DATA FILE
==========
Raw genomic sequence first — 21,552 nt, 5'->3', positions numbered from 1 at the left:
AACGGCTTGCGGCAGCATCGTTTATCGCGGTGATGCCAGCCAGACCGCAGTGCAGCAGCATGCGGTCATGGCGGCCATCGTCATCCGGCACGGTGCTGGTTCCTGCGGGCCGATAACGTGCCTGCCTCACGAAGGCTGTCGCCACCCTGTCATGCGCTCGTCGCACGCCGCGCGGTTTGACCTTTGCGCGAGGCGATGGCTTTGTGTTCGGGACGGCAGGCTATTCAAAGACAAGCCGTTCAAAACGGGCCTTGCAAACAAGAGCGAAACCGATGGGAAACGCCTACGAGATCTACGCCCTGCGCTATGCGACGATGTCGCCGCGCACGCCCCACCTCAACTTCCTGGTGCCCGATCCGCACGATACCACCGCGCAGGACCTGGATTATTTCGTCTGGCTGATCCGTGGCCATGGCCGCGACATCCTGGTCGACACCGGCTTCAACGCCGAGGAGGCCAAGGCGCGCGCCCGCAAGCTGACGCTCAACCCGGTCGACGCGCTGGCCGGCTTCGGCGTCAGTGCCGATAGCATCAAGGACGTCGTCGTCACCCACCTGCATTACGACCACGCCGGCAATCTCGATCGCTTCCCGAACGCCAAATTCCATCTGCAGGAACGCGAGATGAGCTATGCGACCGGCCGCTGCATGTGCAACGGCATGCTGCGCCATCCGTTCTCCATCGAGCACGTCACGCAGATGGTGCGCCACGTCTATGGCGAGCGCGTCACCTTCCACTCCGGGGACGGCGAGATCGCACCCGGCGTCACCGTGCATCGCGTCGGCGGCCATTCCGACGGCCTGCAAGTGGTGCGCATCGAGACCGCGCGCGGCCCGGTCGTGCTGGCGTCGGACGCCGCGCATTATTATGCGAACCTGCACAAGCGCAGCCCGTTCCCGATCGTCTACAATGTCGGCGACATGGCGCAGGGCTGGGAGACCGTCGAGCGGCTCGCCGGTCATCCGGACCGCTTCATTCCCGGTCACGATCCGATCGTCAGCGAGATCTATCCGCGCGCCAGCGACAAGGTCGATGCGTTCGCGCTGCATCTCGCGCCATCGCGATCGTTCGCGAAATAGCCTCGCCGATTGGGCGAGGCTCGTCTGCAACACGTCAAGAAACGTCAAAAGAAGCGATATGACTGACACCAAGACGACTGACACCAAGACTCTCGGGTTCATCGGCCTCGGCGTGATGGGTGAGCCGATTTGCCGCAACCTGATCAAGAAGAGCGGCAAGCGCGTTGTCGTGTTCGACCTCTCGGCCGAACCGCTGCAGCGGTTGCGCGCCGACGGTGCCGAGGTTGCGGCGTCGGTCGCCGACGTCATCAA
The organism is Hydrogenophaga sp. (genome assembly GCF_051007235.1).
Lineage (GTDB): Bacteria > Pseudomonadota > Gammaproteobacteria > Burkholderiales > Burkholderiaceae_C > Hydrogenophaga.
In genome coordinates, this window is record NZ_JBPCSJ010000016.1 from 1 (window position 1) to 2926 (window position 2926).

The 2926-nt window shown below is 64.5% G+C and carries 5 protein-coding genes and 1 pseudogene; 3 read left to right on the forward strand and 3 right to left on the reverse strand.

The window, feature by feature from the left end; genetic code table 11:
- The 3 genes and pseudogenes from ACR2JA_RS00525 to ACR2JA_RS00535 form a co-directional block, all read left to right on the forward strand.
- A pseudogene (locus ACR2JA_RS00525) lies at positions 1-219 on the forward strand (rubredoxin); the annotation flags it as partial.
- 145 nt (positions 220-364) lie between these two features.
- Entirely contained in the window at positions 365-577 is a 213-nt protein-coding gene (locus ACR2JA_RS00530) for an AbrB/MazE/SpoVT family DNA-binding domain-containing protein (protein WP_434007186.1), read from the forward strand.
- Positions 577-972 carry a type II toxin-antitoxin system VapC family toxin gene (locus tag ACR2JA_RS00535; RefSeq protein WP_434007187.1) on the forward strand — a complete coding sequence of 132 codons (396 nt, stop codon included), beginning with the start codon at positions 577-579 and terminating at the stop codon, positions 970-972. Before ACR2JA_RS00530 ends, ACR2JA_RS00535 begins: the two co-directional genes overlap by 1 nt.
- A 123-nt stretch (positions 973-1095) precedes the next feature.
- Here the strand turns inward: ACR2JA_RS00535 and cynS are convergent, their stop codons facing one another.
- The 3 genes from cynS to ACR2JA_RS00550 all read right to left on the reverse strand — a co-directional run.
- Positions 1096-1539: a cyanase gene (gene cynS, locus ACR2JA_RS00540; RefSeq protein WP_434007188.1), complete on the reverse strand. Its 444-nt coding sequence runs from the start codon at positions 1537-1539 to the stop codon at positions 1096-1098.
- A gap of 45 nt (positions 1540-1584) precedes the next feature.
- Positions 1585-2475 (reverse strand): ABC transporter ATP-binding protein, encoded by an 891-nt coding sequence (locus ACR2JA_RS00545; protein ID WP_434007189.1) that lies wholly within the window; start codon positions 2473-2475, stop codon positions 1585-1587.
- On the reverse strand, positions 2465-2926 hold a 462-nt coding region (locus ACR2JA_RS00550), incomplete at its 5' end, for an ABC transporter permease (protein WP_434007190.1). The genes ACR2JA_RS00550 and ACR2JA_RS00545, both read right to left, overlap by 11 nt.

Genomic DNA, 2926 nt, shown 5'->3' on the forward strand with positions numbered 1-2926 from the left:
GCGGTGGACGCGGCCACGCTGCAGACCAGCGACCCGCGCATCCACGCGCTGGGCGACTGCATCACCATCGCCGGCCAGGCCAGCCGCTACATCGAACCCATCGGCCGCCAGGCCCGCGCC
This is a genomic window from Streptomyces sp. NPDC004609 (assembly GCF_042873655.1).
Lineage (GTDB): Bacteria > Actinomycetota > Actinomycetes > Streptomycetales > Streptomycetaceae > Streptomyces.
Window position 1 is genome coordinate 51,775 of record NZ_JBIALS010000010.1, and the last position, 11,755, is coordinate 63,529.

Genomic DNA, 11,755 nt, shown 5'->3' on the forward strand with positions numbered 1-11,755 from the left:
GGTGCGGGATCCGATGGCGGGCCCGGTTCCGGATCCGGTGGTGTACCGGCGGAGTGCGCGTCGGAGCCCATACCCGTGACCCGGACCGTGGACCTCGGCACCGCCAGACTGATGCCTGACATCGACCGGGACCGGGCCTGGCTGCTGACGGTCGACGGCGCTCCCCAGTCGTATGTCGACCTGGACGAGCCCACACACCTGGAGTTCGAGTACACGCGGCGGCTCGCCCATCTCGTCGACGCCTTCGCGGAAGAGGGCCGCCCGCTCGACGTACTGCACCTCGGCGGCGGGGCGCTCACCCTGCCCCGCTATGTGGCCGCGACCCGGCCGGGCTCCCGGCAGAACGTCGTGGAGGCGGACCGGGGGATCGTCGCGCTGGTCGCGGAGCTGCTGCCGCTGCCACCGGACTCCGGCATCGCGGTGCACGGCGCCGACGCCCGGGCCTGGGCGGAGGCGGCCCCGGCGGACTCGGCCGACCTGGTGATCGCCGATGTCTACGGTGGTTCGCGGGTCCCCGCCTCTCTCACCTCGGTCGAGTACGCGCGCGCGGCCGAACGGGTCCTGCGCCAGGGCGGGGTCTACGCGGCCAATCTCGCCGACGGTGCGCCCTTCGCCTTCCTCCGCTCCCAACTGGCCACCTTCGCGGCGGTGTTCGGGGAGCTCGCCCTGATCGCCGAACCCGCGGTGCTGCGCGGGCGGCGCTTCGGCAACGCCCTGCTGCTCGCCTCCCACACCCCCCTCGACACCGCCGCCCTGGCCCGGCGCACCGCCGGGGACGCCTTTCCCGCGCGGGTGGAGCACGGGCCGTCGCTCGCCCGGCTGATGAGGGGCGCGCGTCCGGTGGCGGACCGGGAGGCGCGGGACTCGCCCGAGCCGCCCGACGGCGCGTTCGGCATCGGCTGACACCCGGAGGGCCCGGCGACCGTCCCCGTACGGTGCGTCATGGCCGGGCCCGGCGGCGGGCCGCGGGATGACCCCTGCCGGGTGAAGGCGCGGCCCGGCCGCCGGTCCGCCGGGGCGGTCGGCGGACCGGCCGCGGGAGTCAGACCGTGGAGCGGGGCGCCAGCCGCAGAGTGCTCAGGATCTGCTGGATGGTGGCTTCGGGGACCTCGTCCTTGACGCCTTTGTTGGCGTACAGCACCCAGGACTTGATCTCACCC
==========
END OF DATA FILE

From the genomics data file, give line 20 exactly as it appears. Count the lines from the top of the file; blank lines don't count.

Genomic DNA, 2926 nt, shown 5'->3' on the forward strand with positions numbered 1-2926 from the left: